Maybe you can throw out the records but you can't throw out the offensive line in the Bengals-Steelers blood feud that has gone from Carson Palmer's knee to Keith Rivers' jaw and Troy Polamalu's concussion and Bryant McFadden's arm.
The Bengals.com roundtable gives the edge to the home-standing Steelers in what will be a battle of attrition Thursday night, four days after the Steelers won the first 11-10 slugfest in NFL history over the physical Chargers and the Bengals played their longest game ever in a 13-13 NFC East smashdown with the Eagles.
"I really like what the Bengals defense is doing. I see a light at the end of the tunnel with those guys," says The Guru, a former top football exec in the NFL. "They get the quarterback back healthy and the offensive line straightened out next year and they should be able to be pretty good. But Thursday night is going to be tough against that defense."
The Eye, an NFL scout familiar with personnel in both conferences, says that the defense will have to do something other Bengals defenses have never done consistently:
Slow Fast Willie Parker.
Parker has four 100-yard against the Bengals and has averaged 4.3 yards against them in his career. He didn't play against Cincinnati last month after he aggravated a knee sprain stepping in a hole at practice. No such luck now.
"He looks as quick and as explosive as he's ever been. There seems to be no problem with the knee," The Eye says. "Now it's just a matter if his shoulder holds up."
In this game of attrition, the team that holds up physically wins. The Hines Ward block that broke Rivers' jaw last month stole the thunder from the havoc Bengals running back Cedric Benson wrought on the Steelers secondary that day. Everyone saw him knock out Polamalu with a bruising run but Benson not only broke one of McFadden's tackles, but also his forearm and McFadden hasn't played since.
The Steelers already have a leg up on the body count with the Bengals apparently losing their top players on the left side of their line in tackle Levi Jones and guard Andrew Whitworth. And with Whitworth's replacement, Scott Kooistra out, that could mean both tackle Anthony Collins and guard Nate Livings make their first NFL starts against the Steelers No. 1 defense and legendary zone blitz of defensive coordinator Dick LeBeau.
"With Tomlin being there now, they play a little different now. They now drop back while a couple of years ago they were playing more man-to-man and fire-zone," Houshmandzadeh told the Steelers scribes this week. "I think that with Tomlin coming in, and him being under Tony Dungy and the Tampa 2 scheme, they play a soft two. I don't think that it matters if you flip-flop the corners anymore because they play so soft in the Cover 2 shell that they are playing a zone. But if they want to put him on me then that would be fine."
"He stays low and I have to get lower and I have to have his intensity."
But Ghiaciuc is a smart guy and his biggest challenge is probably keeping things sane up front in a joint where it's going to be death on the ears. If Collins and Livings do indeed start, Ghiaciuc and the right side are going to have to communicate seamlessly or else it's going to be a long night against the team tied with the most sacks in the NFL with 35.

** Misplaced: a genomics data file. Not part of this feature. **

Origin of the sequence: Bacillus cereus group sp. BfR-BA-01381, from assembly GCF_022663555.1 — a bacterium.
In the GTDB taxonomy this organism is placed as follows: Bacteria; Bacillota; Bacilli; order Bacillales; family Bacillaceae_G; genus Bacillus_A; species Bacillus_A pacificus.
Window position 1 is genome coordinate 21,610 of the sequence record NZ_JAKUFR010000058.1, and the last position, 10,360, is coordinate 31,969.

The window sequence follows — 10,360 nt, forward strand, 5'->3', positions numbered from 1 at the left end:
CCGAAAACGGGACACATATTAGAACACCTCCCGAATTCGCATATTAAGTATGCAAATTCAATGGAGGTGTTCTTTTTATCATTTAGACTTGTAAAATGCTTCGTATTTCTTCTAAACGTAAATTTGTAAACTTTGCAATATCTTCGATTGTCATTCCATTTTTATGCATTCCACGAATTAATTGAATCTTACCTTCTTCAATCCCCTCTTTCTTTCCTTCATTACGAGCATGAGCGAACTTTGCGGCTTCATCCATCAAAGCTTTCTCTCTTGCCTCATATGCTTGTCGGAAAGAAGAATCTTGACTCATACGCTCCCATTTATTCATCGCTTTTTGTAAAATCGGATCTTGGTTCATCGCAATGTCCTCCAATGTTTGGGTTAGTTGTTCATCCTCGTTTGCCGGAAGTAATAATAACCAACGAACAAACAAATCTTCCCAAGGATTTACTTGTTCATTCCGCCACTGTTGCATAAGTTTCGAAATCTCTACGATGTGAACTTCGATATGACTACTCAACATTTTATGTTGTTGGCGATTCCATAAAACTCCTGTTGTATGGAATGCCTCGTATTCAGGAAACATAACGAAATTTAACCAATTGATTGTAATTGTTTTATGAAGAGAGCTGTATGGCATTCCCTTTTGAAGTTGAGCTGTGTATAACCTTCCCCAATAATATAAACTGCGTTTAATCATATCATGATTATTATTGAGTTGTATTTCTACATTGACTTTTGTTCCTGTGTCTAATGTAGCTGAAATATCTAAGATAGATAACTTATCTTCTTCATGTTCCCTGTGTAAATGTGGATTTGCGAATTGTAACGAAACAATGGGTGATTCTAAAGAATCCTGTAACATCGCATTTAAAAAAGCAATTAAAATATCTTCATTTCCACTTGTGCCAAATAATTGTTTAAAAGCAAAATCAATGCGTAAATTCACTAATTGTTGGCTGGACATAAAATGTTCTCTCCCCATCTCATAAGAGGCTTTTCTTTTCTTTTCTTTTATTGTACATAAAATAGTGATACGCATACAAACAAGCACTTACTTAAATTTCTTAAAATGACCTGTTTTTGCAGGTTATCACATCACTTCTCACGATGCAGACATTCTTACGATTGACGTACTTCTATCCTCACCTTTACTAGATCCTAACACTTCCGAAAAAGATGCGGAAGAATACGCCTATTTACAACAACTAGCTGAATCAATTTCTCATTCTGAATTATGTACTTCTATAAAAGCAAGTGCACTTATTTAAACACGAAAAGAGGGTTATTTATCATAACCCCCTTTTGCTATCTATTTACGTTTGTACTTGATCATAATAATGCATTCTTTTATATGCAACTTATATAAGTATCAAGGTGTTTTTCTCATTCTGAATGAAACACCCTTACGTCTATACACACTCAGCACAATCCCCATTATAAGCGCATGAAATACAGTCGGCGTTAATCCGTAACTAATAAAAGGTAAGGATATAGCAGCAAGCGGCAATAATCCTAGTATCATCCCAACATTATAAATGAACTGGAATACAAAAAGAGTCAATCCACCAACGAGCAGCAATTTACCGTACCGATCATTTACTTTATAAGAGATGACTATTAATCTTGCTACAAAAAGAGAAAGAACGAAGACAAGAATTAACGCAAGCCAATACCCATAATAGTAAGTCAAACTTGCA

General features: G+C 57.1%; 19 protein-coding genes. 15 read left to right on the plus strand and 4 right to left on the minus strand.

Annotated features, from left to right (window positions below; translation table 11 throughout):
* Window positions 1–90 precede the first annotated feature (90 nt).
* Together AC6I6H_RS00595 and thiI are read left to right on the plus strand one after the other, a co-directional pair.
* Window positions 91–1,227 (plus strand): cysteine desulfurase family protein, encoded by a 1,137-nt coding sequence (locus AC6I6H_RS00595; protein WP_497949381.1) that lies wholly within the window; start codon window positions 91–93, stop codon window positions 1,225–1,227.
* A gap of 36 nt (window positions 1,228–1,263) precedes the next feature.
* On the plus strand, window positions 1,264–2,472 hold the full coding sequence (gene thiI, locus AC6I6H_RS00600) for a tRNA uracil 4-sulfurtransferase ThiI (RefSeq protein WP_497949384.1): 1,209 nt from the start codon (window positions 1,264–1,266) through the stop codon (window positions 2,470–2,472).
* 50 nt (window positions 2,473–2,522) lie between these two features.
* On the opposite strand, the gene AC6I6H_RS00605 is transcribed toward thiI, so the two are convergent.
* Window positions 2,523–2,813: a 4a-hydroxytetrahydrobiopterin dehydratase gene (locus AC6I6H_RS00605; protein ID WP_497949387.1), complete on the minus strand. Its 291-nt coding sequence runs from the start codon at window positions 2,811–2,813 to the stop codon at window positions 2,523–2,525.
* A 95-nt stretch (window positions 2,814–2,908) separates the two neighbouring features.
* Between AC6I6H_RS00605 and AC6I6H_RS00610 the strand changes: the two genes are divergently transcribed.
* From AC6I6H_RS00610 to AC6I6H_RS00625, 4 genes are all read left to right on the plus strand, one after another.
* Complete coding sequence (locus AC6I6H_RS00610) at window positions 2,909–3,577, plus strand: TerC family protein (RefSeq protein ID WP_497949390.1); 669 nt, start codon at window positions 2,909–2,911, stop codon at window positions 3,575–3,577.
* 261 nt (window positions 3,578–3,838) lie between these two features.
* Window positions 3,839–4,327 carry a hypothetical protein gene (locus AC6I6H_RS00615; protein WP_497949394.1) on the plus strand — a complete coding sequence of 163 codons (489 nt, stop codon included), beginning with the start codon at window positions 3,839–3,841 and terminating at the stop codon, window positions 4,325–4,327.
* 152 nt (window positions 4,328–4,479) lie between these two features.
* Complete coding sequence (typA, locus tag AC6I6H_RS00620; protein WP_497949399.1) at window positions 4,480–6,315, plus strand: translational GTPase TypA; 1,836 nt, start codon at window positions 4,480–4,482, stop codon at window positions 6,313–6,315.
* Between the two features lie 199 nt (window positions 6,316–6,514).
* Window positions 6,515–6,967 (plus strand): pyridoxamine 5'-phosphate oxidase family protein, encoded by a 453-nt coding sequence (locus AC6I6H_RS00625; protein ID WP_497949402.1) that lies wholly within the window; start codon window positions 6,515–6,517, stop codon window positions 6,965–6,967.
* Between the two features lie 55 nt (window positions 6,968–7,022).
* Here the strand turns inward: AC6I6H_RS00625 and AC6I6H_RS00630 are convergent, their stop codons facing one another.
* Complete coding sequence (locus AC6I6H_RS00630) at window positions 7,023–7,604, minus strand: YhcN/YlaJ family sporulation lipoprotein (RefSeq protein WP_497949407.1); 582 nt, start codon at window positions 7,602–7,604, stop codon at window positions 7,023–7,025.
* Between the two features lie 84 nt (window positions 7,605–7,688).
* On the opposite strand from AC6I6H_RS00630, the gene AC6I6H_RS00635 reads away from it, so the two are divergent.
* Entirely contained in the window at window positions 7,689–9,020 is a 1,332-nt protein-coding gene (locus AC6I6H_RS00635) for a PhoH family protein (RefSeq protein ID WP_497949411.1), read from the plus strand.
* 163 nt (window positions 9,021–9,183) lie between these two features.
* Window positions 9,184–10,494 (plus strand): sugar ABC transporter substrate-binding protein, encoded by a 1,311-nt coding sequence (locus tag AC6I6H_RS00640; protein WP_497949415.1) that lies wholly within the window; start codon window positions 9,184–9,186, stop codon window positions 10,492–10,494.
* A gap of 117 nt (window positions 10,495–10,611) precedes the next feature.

"That's because they watched film," Watson said. "We've been able to watch film (of the last Pittsburgh game), so we know what we have to do."
"Ward intimidates some corners in this league and you can't let him do that because he'll eat you alive in the running game and passing game," The Eye says. "But the Bengals have guys like Hall and (Johnathan) Joseph that aren't afraid to be physical and to mix it up. You have to tackle Hines because he's so good at yards after catch, and Hall, especially is a good tackler."
Starks may have some company blocking Rucker at times. Tight end Matt Spaeth has caught 12 of his 15 balls in the last two games to underline the shift to the short passing game and he grabbed two against San Diego when he leaked out of the backfield blocking at the last minute.
Crocker credited his knowledge of Zimmer's system. He also has knowledge of the Steelers running game since he played against them as a member of the Browns from '03-'05 and knows all about Fast Willie.
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Ced gets another say
Record sack race underway
Carl Lawson is one of the many guys happy to see voluble and valued veteran left end Carlo Dunlap surface for this week's mandatory minicamp. Lawson, who usually sets up at right end on passing downs, nearly broke Dunlap's rookie sack record last season and he likes the competition. And on Tuesday he offered a challenge to a guy he calls "like an older brother to me."
Scrutiny is mandatory for offense
Just the presence of the very large Cordy Glenn at left tackle at Tuesday's start of mandatory minicamp is evidence of the effort to shore up the offense since he arrived via trade for a first-rounder. But the hopes of a little-used role player also reflect how this offense may be changed by as much philosophy as looks. Remember Ryan Hewitt, the forgotten fullback?